5×5, And Just an FYI: This is FOUR Days In a Row. Someone Give Me Some Credit
Q: I’ve heard many interpretations of 5×5. Some say to start with a 5RM and then lower the weight so you can keep doing 5 rep sets. Others say to stick with the same weight and just do as many reps as you can with it for all 5 sets. Even still, others go with the Waterburian (how’s that for a new word!) idea of getting all 25 reps with the same weight no matter how many sets it takes. What would be the Gentilcorian (I’m on a roll) rejoinder?
TG: Gentilcorian, eh? It almost sounds like an era. It makes sense really. I mean, any great “era” needs to be recognized. Take for example the Victorian Era, which was marked by it’s prosperity in culture, entertainment, and the homemaking roles of women. The Gentilcorian Era is very similiar in that it too recognizes the greatness in culture (I’m the master at passing the Grey Poupon), entertainment (Louie DeVito is our generations Mozart), and the homemaking roles of women (Ma, meatloaf! On my plate. Ten minutes. Stat!). It’s uncanny really.
However, getting back on task….when most people think of 5×5, they typically think of Bill Starr’s original program. While it’s a great program, and has gotten plenty of people strong(er); like any strength training program/template, it does have it’s limitations. And while I could easily sit here and dissect every nook and cranny (lack of single leg work for example), the truth of the matter is, if more trainees followed this type of program they’d probably make infinitely better progress in the gym. I mean, it’s kinda hard to knock a program that emphasizes compound movements and putting more weight on the bar.
As it is, when I write programs for clients, I love using the 5×5 set/rep scheme. Anytime I can get someone out of the three sets of ten mentality, I am all for it. However, how I program 5×5 depends on the client/athlete:
Complete Newbie/Beginner: Every set counts. I don’t care if we’re starting with just the bar, it’s going to count as a set. Likewise, I’m not really too concerned about how much weight we’re putting on the bar- so much as I am making sure we’re ingraining proper form and technique. It’s been shown in research that un-trained individuals can get a training effect from as little as 40% of their 1RM (rep max). Needless to say, loading a beginner isn’t my first priority.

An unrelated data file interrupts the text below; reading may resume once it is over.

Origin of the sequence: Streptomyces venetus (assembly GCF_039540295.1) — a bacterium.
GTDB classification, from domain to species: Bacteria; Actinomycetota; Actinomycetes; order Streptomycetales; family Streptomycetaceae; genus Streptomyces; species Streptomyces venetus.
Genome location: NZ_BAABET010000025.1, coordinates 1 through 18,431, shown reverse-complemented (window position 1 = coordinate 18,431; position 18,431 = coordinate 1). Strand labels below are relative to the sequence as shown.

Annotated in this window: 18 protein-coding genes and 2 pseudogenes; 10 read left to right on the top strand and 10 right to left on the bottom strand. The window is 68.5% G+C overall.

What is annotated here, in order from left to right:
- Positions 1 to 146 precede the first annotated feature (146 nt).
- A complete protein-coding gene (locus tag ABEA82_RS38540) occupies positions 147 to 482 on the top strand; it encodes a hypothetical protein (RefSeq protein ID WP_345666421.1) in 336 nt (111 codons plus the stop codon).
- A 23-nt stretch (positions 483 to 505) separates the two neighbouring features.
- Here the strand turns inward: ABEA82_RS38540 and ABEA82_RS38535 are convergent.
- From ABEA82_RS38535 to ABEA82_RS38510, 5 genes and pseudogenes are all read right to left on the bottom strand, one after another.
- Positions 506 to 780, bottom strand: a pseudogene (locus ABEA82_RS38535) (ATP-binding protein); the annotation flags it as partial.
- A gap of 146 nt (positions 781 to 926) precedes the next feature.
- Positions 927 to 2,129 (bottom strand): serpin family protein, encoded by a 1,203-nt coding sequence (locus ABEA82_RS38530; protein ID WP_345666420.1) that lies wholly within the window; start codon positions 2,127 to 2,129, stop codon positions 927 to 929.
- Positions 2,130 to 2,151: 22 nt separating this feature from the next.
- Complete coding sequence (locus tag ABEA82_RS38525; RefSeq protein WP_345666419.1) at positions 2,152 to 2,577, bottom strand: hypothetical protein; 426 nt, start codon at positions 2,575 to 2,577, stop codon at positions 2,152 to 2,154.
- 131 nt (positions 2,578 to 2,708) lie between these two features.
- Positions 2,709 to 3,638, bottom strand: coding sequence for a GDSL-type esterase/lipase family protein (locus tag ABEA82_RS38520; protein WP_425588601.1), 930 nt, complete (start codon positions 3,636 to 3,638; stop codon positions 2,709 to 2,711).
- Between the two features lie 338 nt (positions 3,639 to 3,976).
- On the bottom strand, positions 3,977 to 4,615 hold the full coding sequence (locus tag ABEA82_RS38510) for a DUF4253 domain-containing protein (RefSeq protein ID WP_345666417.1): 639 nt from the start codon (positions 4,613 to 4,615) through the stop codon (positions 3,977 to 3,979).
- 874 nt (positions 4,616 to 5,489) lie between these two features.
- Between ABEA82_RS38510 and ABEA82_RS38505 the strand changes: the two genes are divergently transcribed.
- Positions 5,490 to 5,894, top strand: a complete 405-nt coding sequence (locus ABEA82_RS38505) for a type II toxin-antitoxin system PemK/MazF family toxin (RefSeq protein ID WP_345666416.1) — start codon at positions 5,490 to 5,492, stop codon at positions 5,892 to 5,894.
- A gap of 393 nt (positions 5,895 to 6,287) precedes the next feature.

Intermediate (which coincidentally is where most of my readers tend to be): I’d just be happy with them not missing any lifts. One of my biggest pet peeves as a strength coach is guys missing lifts. Granted, I understand it happens, but it shouldn’t be a weekly thing- contrary to what you’ve been lead to believe. That said, when I say 5 reps, I really mean 3-5 reps. Ideally, I want you to get all 25 reps. But if you do something like:
Set 1: 315×5
Set 2: 315×5
Set 3: 315×5
Set 4: 315×4
Set 5: 315×3
Then that’s cool. Rather than do 1-2 crappy reps on those last two sets, I’d rather you just cut the set short. This isn’t necessarily “missing a lift” so much as it is being smart and not hurting yourself. The following training session you would try to get those reps back:
Set 1: 315×5
Set 2: 315×5
Set 3: 315 x5
Set 4: 315 x5
Set 5: 315 x4
In this example, I’d encourage the trainee to just keep using 315 as their “work weight” until they actually complete all 25 reps. Once they achieve that, then they can bump the weight up 10-20 lbs and start all over again.
Advanced (which coincidentally you’re not if you can’t bench press at least 1.5x your bodyweight, deadlift 2x your bodyweight, and squat 2x your bodyweight. Curling in the squat rack just means you’re a major tool. And if you’re one of those guys who carries a water jug around with you while you train, you’re an uber tool): Here we can be a little more creative, and I’d direct you to Dan John’s 5×5 Variations article. However, in all honesty, for a more advanced trainee, 5×5 isn’t going to cut it, and I’d be more inclined to follow something along the lines of what I described in my Rule of 90% article.
General Random Thoughts- because I didn’t know where in the hell to put this in the blog post
1. Seriously, don’t miss any lifts*.
2. In the case of this post, I am not referring to an actual 5×5 program- for that click on Bill Starr link above. Rather, I’m referring to the main movement of the day. For example if I have someone following a three day per week, full body split, each day is going to start with a “main movement” (for lack of a better term):
Monday- deadlift emphasis (5×5), followed by some extra ass-kickery.
Wednesday- bench emphasis (5×5). I know, I know- I realize it’s blasphemy not to bench on Monday, but deal with it. Actually, if you really want to turn your world upside down, instead of a bench variation, why not go with chin-ups or pull-ups? Come on, live life dangerously.
Friday- squat emphasis (5×5), followed by ass-kickery and eating lots of dead animal flesh.
3. Don’t be that guy that does 5×5 for stupid shit like lateral raises, leg extensions, or leg curls. It’s dumb and a complete waste of time.
4. Completely off topic, but would anyone be interested in trade bartering services? I’d be willing to write your programs, if you’d be willing to do some website work for me. In a nutshell, I get girls (or guys) to want to hang out with you, and you help me set up/organize my new website. If anyone’s interested, please contact me via email.
* In case you’re not picking up what I’m putting down: DON’T MISS ANY LIFTS!!!!